Willa Cather is one of my favorite writers. I forget how beautiful her writing is in between books, and it always delights me when I rediscover it. This one has definitely spurred my interest in the history of New Mexico and the clashing of Spanish, native, and American cultures. I find myself thinking of Cormac McCarthy and his perspective on these "clashes" in Blood Meridian. Obviously, he renders the violence in much more gut-wrenching terms than Cather does, and she actually finds humane and genuinely good men -- Father Latour, Father Vaillant, the young Indian Jacinto, and Kit Carson -- among the killers, rascals, and cheats. One thing these writers do have in common is their ability to evoke the natural beauty, mystery, and majesty of the southwestern landscape. I'm just a bit over half way through, but it's such a wonderful book to enter into autumn with.

I think next may be James Salter, and I'm also planning to read The Leopard by Giuseppe di Lampedusa, considered to be one of the greatest Italian novels.

Thursday, September 27, 2007

Music outlook and Rilo Kiley

My hubby didn't change his mind about Wilco when we saw them live. He's not a fan and neither does he care for Jeff Tweedy's hat. I did enjoy the show, though. Maybe it was the happy location of our seats in the outdoor venue, but the sound was really excellent. Kudos to the sound dude. We were going to go see Kelly Willis this weekend, but she's added a date even closer to us in November, so we're going to wait until then.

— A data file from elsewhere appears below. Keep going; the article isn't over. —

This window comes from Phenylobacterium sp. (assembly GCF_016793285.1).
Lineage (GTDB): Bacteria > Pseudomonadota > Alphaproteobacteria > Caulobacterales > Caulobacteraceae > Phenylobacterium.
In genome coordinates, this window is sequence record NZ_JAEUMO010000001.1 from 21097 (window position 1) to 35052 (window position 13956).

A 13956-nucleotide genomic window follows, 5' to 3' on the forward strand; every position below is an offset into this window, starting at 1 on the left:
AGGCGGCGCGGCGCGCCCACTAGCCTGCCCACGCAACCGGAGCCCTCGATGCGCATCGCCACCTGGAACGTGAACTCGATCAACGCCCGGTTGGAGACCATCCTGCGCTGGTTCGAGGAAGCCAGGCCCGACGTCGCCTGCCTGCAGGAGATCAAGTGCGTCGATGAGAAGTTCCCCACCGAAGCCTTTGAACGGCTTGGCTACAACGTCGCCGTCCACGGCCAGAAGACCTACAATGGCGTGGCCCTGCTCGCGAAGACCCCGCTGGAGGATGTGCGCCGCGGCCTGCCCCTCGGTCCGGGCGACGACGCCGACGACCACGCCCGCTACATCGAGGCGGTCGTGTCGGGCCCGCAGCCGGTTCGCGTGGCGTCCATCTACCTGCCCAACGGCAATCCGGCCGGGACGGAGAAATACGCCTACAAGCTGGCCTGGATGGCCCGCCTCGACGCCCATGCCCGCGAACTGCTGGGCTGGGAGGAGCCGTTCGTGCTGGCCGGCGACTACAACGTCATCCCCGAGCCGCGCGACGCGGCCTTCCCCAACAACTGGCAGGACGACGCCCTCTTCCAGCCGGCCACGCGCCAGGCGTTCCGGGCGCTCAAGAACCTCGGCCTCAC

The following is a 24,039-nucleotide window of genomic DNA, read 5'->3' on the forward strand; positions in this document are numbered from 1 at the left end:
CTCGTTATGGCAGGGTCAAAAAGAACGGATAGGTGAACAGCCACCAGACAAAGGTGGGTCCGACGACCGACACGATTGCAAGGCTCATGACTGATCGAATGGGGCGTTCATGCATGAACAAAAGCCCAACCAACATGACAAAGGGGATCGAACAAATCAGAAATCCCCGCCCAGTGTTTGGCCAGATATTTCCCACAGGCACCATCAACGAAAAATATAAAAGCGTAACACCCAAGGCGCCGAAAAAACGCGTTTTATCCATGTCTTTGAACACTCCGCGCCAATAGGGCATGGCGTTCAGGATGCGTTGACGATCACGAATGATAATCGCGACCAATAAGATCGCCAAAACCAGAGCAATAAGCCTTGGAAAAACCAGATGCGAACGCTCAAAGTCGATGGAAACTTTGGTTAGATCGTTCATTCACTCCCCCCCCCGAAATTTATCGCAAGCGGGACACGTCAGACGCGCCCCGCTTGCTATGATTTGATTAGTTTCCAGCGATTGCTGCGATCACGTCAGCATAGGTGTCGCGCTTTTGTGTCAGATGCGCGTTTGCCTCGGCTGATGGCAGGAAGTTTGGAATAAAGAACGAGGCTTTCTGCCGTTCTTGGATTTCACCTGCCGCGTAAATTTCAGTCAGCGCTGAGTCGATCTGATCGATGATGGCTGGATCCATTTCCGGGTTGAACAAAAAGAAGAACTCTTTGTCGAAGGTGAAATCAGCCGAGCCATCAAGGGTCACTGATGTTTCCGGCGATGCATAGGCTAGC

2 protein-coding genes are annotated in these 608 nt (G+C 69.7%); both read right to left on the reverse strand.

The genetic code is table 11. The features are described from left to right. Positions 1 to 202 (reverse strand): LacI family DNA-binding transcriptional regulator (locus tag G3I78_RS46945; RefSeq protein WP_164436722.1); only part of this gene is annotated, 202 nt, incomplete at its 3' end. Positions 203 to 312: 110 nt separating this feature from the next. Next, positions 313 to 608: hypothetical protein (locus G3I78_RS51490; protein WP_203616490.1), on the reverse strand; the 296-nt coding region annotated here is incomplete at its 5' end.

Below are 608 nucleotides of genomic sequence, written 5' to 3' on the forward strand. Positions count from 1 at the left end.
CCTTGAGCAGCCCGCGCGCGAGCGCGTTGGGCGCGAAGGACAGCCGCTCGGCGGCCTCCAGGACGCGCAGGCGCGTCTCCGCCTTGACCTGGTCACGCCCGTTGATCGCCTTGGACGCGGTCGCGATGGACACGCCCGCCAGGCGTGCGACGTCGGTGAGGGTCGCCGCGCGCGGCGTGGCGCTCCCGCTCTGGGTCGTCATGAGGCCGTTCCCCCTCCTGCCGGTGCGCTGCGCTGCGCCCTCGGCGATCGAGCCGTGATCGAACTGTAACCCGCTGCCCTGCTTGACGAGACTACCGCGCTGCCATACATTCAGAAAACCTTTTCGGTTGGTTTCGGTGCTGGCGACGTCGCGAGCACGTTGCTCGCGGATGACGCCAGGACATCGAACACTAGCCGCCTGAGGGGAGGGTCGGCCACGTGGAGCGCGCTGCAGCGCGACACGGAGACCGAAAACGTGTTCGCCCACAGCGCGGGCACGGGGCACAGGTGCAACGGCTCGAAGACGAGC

My musical obsession of the week is the new Rilo Kiley, Under the Blacklight. I've heard some of the earlier stuff and cuts from Jenny Lewis' solo album, but nothing really hooked me until I listened to the new one on Rhapsody, then had to go out and buy it. It's one of those rare CDs that every track is really appealing. Of course, the fans of previous RK are apparently all het up that it's a "sellout" because it doesn't sound just like the first one, which was nice but more mellow and sounded similar to every other emo group providing a soundtrack to Grey's Anatomy. If this one provided a soundtrack to a show, it would have to be something on HBO, considering the subject matter and racy lyrics. That being said, I'll probably go back to the first one for more attentive listening now.

Lewis has a great voice and it's very versatile. I get everything from Cher to Liz Phair to Madonna from her songs. There is also something to be said for a really good beat, which most of these songs have. I read a Guardian review of this CD, which was mostly positive, but the reviewer thought they went terribly wrong on a song called "Breaking Up;" he thought the closing refrain sounded frightfully like a jingle for a tampon advert! That's why I like the Guardian. While I might not agree, I can see what he means, and it's pretty funny.

Friday, September 14, 2007

Joe Henry, Wilco, Alejandro Escovedo

I won tickets to go see Wilco next Friday, which is cool since I probably wouldn't have gone to the show otherwise. I like some of their stuff, but their more "experimental" mode leaves me a little cold. I was not a big fan, unlike the rest of the musical universe, of Yankee Hotel Foxtrot. Sky Blue Sky seems more my style though. I hope it's a good show.

I also just bought Joe Henry's new CD Civilians. On only a few listens, I really like it a lot. He writes really intricate, beautiful lyrics. I love the rumination that he puts in the mouth of Willie Mays (standing in a Home Depot -- a bit of reality?) in "Our Song." He's a true original, much like Tom Waits. I think he' d be really great to see live too.